Tuấn Andrew Nguyễn

When I realized I’d probably rather be reading Cloud Atlas than watch documentation of protestors choking on tear gas and rainforests burning, I thought back to one of the first pieces I encountered at the Biennale and actually liked—one with an oddly similar story to one of the book’s subplots. Another multi-channel video from Tuấn Andrew Nguyễn, the piece was titled “The Specter of Ancestors Becoming.” I didn’t sit through the whole 28 minutes, as it was installed in the Hamburger Bahnhof, another venue oversaturated with time-based media and more text than a viewer could possibly process in one visit. But again, I was struck by Nguyễn’s capacity to mine the ugly legacies of imperialism for unexpected stories. The video features sweeping, gorgeous shots of domestic spaces and intense portraits of a family in Senegal, with audio dubbed over the strangely calm visuals. One of the segments is a bittersweet conversation between a girl in Senegal and her grandmother, a survivor of conflict between France and its former colony Indochina. The French had conscripted soldiers from its then-colony Senegal to suppress the rebellion on the other side of the world. The grandmother took pity and saved the life of one of those soldiers and, communicating in the language of their shared oppressors, the two fell in love. She recounts the story of her decision to marry him and move “back” to Senegal, where they went on to have a large family of dozens, including great-grandchildren—raising them as a hybrid of their two cultures, forever changing her adopted country and passing down a story of solidarity. The grandmother muses about the nature of identity and displacement: can she feel homesick for a country that was never really hers? One that no longer exists? It’s one of the precious few tender moments in a show that tends to forsake nuanced considerations of identity at an individual level for broad-stroke declarations about the pervasiveness of evil.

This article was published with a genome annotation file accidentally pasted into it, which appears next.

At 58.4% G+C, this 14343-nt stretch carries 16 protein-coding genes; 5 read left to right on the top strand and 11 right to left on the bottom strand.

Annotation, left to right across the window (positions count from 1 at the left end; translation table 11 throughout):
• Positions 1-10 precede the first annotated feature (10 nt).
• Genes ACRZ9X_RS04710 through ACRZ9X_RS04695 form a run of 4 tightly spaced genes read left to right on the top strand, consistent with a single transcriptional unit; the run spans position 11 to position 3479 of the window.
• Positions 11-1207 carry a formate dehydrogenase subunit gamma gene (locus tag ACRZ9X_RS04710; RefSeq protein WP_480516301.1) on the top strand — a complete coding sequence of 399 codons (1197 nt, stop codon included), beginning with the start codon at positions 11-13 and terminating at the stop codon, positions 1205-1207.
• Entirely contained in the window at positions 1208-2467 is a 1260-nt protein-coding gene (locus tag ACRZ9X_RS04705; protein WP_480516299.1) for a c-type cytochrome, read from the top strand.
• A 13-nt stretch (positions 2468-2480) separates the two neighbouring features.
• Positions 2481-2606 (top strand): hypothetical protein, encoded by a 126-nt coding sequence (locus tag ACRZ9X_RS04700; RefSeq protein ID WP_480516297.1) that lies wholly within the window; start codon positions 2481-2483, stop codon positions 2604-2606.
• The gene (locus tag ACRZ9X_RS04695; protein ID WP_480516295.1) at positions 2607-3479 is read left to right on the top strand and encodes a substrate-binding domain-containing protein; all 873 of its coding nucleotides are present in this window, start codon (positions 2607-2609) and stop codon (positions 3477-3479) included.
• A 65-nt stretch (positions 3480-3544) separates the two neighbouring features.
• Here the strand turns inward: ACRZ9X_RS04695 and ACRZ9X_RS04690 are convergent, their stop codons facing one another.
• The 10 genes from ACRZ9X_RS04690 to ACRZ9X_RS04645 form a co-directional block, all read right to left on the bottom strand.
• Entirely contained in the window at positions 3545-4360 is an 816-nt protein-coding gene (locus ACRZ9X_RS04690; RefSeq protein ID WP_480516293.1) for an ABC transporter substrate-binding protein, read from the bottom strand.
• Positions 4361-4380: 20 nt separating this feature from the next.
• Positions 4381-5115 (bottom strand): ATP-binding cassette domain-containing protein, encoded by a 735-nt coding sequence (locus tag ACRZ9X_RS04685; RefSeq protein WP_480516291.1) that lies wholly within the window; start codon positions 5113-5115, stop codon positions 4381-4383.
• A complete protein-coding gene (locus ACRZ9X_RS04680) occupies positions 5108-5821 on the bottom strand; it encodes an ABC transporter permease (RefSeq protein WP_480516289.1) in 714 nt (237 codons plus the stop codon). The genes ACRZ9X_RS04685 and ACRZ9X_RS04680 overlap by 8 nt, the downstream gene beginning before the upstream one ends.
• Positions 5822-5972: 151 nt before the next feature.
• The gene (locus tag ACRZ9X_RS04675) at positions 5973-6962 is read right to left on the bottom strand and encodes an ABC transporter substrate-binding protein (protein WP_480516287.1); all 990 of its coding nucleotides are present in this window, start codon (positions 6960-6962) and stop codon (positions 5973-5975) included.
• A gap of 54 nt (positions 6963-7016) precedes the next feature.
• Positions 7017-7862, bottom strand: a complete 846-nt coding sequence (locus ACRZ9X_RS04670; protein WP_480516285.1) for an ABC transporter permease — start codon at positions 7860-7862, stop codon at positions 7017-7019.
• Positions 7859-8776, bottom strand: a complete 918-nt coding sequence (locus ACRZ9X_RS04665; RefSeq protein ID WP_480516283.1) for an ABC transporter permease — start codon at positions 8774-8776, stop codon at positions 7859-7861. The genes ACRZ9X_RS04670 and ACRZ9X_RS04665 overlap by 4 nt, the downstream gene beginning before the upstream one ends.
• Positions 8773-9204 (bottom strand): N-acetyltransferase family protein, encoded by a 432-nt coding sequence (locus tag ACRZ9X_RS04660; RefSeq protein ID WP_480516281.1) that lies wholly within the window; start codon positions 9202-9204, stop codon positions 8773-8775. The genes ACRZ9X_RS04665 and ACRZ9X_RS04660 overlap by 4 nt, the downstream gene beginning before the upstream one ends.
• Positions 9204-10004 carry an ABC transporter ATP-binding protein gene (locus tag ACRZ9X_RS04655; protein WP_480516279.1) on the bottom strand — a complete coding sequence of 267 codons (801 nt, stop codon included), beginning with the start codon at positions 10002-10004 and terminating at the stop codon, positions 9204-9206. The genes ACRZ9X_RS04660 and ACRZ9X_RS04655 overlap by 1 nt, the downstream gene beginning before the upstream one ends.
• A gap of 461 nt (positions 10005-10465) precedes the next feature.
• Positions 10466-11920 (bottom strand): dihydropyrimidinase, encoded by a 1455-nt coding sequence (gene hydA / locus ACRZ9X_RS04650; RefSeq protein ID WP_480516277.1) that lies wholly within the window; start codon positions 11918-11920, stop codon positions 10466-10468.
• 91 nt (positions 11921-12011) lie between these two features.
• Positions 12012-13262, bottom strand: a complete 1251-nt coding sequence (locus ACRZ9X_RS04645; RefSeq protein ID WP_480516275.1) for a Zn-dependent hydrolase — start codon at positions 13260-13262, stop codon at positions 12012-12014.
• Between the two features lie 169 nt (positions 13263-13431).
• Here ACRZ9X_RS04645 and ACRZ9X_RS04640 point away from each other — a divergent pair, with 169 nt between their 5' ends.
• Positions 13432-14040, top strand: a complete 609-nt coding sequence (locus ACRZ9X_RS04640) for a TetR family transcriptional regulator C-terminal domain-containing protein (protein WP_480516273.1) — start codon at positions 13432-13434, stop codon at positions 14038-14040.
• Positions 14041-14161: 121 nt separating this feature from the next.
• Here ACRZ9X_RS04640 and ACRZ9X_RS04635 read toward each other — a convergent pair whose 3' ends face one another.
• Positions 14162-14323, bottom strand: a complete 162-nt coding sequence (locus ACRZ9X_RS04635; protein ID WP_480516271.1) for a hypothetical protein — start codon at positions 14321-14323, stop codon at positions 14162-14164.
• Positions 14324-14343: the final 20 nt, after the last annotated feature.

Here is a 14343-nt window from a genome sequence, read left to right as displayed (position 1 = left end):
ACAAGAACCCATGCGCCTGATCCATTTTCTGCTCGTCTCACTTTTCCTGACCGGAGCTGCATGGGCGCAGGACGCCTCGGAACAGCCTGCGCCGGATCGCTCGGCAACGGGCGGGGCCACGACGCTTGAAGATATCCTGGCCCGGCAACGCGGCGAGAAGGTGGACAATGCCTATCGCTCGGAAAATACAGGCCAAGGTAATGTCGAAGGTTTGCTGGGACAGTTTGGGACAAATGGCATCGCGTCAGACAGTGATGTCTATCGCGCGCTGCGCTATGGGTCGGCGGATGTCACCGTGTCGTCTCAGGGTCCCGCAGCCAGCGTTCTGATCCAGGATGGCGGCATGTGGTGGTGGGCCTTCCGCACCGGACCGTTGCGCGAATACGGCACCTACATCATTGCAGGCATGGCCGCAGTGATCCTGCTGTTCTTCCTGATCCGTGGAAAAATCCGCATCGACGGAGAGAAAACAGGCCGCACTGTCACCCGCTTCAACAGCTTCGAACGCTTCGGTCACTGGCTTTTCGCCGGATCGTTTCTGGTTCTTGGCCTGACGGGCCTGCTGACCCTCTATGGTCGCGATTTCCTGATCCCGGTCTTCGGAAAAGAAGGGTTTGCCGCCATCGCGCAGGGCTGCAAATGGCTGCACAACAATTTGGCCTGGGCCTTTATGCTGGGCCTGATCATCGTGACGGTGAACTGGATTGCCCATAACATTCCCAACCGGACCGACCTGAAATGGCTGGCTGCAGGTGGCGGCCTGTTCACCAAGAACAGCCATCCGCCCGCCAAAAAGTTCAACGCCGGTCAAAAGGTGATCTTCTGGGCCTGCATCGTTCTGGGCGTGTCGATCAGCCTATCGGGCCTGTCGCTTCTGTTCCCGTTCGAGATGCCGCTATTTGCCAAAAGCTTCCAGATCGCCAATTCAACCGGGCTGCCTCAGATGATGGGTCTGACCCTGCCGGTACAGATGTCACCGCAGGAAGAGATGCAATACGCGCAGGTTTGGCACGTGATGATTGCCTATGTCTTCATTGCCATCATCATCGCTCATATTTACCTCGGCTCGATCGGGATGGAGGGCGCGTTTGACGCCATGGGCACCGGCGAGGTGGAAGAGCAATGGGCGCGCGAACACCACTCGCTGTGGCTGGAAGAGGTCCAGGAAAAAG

Alex Prager (L) and Birender Yadav (R)
Birender Yadav

A few doors down the hall, for example, an entire gallery is curated around the idea of sublimating the individual into an anonymous statistic. A timeline and morphing infographics by David Chavalarias follow five years of French tweets as they swing around the political spectrum, converting a mass of singular opinions into algorithmic data streams, charting collective xenophobia or general misanthropy. Dominating a whole wall of the gallery, a massive photomural by Alex Prager took on a vaguely sinister connotation in this context. Prager’s models pose as if frozen mid-routine of mundane “first world” tasks. None connect with one other—their faces mask-like representations of archetypes. It seemed to dwarf and loom over “portraits” by Birender Yadav, which comprise photos of the feet of low-caste brick workers in India. They’re callused, cracked, and disfigured from years of walking along impossibly hot kilns. I’m not sure if this veers into the territory of “poverty porn,” but I certainly didn’t feel like I gained anything from looking at them other than a visceral urge to leave. But perhaps more difficult to think about were his other works. Most of the brick workers are illiterate and must use their thumbprints (also scarred from years of abhorrent working conditions) as their signatures. Here, Yadav presents a grid of their photos they’ve been asked to “sign”—their nearly-indistinguishable thumbprints obscuring their faces. Their identity has been stripped multiple times—once by being born into the wrong caste, once physically burned from their fingerprints by exploitative labor, and again by those fingerprints blotting out their features. A physical pile of scorched wooden sandals lay in front of the works on paper—supposedly the very same sandals that failed to protect the feet seen in the images.